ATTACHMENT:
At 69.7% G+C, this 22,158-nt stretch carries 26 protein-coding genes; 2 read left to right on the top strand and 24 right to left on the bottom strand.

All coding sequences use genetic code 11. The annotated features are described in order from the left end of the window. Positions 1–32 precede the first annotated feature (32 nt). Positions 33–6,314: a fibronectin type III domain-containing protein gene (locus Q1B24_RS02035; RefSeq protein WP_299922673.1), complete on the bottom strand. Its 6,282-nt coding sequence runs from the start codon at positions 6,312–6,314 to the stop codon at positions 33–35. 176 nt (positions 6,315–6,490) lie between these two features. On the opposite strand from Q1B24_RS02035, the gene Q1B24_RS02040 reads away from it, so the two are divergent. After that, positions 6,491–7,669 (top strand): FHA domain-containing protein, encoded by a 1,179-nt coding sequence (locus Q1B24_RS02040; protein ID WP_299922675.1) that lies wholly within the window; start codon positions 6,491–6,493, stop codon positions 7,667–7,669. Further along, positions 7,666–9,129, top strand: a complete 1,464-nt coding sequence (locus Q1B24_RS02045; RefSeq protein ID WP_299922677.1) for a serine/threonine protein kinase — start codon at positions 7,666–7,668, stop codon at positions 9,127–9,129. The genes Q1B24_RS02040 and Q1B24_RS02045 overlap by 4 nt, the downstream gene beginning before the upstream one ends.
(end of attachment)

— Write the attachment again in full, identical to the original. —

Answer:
At 69.7% G+C, this 22,158-nt stretch carries 26 protein-coding genes; 2 read left to right on the top strand and 24 right to left on the bottom strand.

All coding sequences use genetic code 11. The annotated features are described in order from the left end of the window. Positions 1–32 precede the first annotated feature (32 nt). Positions 33–6,314: a fibronectin type III domain-containing protein gene (locus Q1B24_RS02035; RefSeq protein WP_299922673.1), complete on the bottom strand. Its 6,282-nt coding sequence runs from the start codon at positions 6,312–6,314 to the stop codon at positions 33–35. 176 nt (positions 6,315–6,490) lie between these two features. On the opposite strand from Q1B24_RS02035, the gene Q1B24_RS02040 reads away from it, so the two are divergent. After that, positions 6,491–7,669 (top strand): FHA domain-containing protein, encoded by a 1,179-nt coding sequence (locus Q1B24_RS02040; protein ID WP_299922675.1) that lies wholly within the window; start codon positions 6,491–6,493, stop codon positions 7,667–7,669. Further along, positions 7,666–9,129, top strand: a complete 1,464-nt coding sequence (locus Q1B24_RS02045; RefSeq protein ID WP_299922677.1) for a serine/threonine protein kinase — start codon at positions 7,666–7,668, stop codon at positions 9,127–9,129. The genes Q1B24_RS02040 and Q1B24_RS02045 overlap by 4 nt, the downstream gene beginning before the upstream one ends.